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Re: The Backhoe: A Real Cyberthreat?
From: Frank Coluccio <frank () dticonsulting com>
Date: Fri, 20 Jan 2006 12:53:28 -0600

My argument simply is if this kind of awareness 
can be made more broadly available you end up with 
a more resilient infrastructure overall.

Sean, would you care to list the route, facility, ownership and customer
attributes of the data base that you'd make public, and briefly explain the
access controls you would impose on same? 

If this is not what you originally intended, then please show me the way ... thanks.


On Fri Jan 20 9:19 , sgorman1 () gmu edu sent:

    As you mentioned before this is largely because the customer (SIAC) was savvy
enough to set the reuirements and had the money to do it. A lot of that saviness
came from lessons learned from 9/11 and fund transfer. Similar measures were
taken with DoD's GIG-BE, again because the customer was knowlegable and had the
financial clout to enforce the requirements and demand the information.  An
anonymous data pool is just one suggestion of a market based mechanism to do it.

    ----- Original Message -----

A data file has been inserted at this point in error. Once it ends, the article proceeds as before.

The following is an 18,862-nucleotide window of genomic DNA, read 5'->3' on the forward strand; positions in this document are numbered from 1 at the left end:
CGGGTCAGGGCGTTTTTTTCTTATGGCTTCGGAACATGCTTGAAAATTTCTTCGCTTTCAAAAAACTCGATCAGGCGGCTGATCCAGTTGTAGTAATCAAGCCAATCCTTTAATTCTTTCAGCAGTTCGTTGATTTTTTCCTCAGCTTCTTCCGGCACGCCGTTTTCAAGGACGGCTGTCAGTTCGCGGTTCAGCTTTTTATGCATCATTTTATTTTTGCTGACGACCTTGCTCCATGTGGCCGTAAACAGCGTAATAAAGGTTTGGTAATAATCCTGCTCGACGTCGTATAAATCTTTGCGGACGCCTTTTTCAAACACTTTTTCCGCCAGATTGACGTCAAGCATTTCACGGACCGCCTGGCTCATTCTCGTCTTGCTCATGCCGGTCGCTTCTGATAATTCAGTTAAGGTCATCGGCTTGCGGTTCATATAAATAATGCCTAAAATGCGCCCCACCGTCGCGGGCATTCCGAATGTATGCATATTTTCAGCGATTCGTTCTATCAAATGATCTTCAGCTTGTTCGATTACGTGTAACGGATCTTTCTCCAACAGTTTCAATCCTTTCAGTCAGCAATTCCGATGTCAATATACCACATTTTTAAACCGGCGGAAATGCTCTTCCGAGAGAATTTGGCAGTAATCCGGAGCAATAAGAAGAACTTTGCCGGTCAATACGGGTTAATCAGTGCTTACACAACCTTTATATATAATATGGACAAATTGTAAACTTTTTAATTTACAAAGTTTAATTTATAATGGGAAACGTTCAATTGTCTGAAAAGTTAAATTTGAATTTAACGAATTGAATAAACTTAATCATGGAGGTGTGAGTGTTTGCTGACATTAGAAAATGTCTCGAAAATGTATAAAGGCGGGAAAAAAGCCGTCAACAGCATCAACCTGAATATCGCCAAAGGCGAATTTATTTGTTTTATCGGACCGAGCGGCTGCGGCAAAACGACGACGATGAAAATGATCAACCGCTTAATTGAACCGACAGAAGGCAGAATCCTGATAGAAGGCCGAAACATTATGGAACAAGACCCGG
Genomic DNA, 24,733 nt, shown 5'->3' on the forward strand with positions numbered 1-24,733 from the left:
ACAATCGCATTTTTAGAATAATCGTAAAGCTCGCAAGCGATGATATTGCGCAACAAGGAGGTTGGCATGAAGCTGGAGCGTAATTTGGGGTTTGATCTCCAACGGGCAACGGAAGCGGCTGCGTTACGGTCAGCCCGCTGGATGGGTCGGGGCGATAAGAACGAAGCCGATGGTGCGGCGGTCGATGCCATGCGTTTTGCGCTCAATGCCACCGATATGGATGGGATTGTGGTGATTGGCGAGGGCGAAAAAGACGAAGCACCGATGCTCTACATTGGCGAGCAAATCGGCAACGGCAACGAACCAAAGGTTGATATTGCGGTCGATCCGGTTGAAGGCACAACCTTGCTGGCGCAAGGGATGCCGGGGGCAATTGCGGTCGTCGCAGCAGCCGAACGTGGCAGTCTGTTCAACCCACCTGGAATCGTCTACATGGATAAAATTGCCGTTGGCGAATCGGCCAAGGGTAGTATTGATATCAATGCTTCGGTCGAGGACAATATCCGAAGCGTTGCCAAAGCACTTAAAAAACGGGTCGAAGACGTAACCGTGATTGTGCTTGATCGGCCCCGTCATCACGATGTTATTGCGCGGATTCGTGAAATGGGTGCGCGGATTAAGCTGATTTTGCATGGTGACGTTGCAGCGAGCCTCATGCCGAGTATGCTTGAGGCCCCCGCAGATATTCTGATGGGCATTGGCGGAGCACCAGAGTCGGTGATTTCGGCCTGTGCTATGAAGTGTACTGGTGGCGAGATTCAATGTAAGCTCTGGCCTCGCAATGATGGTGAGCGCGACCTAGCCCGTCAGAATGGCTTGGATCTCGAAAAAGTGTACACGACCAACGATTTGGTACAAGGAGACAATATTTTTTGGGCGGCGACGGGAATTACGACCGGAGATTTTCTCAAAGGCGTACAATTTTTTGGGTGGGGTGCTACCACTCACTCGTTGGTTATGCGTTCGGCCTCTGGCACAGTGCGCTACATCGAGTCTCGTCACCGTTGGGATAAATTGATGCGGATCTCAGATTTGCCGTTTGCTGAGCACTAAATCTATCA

From: Michael.Dillon () btradianz com
    Date: Friday, January 20, 2006 5:37 am

    > > Imagine if 60 Hudson and 111 8th
    > > were to go down at the same time? Finding means to mitigate this
    > > threat is not frivolously spending the taxpayer's money, IMO;
    > > although perhaps removing fiber maps is not the best way to
    > > address this.
    > No, removing fiber maps will not address this problem
    > now that you have pinpointed the addresses that they
    > should attack.
    > Separacy is the key to addressing this problem. Separate
    > circuits along separate routes connecting separate routers
    > in separate PoPs. Separacy should be the mantra, not
    > obscurity.
    > End-to-end separation of circuits is how SFTI and other
    > financial industry networks deal with the issue of continuity
    > in the face of terrorism and other disasters. In fact, now
    > that trading is mediated by networked computers, the physical
    > location of the exchange is less vulnerable to terrorists because
    > the real action takes place in redundant data centers connected
    > by diverse separate networks. Since 9-11 was a direct attack on
    > the financial services industry, people within the industry
    > worldwide, have been applying the lessons learned in New York.
    > Another 9-11 is simply not possible today.
    > --Michael Dillon

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